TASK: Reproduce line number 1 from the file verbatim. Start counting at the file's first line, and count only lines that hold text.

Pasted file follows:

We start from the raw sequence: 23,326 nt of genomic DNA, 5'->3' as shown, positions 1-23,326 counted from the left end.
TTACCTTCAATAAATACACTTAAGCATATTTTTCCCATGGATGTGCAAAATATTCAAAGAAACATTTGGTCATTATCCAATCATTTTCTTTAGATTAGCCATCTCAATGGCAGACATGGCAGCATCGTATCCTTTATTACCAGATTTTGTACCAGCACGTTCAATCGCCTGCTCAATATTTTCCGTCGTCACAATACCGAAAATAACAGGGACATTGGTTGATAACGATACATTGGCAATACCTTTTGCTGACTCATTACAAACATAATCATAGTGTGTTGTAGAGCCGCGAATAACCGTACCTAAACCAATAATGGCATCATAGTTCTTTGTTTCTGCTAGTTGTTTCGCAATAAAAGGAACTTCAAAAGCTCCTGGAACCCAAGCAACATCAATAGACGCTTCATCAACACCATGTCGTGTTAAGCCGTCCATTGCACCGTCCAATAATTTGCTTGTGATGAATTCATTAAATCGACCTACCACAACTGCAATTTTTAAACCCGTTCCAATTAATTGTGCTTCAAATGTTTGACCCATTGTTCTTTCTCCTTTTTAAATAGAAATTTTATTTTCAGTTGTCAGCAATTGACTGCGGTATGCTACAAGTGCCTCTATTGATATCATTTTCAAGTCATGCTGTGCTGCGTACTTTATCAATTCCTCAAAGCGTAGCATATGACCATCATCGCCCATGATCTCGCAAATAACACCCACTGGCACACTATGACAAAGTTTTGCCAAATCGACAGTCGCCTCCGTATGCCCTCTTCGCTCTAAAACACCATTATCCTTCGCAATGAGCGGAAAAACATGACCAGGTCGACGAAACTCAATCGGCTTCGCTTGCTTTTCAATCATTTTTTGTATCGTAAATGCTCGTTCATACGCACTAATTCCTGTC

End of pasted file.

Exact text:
We start from the raw sequence: 23,326 nt of genomic DNA, 5'->3' as shown, positions 1-23,326 counted from the left end.